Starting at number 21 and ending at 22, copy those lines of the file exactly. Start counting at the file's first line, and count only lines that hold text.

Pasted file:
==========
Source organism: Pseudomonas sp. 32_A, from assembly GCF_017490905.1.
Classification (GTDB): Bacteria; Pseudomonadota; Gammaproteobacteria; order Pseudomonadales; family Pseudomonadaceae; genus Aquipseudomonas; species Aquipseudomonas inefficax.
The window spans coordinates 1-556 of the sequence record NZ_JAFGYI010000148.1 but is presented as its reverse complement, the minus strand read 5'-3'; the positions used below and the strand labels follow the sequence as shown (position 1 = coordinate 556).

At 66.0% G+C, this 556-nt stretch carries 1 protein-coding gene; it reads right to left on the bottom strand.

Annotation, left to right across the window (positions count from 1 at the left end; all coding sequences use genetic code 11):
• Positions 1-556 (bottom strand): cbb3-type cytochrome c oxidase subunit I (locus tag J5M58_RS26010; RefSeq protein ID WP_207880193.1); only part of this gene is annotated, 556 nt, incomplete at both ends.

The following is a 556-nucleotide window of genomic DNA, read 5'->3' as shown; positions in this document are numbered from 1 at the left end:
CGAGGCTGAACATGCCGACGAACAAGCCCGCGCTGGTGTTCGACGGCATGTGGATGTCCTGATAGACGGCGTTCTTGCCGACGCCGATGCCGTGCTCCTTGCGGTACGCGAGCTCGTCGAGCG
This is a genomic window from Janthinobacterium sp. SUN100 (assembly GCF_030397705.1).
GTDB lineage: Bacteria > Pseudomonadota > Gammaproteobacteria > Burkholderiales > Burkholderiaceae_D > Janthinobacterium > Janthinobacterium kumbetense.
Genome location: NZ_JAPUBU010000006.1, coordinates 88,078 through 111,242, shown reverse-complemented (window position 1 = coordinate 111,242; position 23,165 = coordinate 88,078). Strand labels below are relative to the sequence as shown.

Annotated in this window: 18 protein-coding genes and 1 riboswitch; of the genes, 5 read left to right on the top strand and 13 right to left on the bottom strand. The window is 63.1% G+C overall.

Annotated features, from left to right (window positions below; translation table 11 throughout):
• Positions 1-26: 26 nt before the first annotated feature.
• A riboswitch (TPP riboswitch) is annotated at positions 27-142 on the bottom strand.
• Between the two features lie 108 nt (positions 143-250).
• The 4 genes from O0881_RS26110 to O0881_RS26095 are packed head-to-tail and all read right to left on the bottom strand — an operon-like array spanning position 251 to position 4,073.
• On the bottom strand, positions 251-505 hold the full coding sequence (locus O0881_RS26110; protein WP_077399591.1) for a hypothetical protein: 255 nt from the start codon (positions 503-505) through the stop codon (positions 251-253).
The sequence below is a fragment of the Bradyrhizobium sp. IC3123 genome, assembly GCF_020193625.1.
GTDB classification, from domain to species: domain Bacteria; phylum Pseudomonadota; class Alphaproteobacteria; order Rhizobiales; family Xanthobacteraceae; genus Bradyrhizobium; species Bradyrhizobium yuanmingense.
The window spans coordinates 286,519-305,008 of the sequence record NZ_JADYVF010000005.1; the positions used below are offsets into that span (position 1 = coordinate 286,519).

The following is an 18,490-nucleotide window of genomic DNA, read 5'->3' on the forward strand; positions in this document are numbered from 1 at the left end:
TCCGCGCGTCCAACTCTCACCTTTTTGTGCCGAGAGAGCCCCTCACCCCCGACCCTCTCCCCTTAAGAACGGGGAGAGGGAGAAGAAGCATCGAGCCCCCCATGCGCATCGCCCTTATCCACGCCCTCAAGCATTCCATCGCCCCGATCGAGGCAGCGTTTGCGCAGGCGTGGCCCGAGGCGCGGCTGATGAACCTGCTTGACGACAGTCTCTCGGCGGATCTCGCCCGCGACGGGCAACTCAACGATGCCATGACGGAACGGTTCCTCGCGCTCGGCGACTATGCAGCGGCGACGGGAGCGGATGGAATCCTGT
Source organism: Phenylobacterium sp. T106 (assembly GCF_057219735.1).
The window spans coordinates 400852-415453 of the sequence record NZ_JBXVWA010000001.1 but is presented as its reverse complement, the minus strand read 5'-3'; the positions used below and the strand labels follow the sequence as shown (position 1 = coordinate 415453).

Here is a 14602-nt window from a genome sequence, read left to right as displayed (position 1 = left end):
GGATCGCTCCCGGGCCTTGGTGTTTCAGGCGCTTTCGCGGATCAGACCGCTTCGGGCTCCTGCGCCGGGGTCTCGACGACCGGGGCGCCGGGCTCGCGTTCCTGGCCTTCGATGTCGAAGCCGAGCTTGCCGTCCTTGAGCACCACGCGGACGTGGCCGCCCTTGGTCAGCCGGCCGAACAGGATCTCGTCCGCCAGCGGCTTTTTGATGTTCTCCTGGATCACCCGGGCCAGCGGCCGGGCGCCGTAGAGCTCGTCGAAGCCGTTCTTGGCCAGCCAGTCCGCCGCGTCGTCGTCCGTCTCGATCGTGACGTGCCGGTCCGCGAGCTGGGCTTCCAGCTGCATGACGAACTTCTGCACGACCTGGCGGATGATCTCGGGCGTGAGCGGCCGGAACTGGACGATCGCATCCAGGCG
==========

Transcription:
The window spans coordinates 286,519-305,008 of the sequence record NZ_JADYVF010000005.1; the positions used below are offsets into that span (position 1 = coordinate 286,519).

The following is an 18,490-nucleotide window of genomic DNA, read 5'->3' on the forward strand; positions in this document are numbered from 1 at the left end: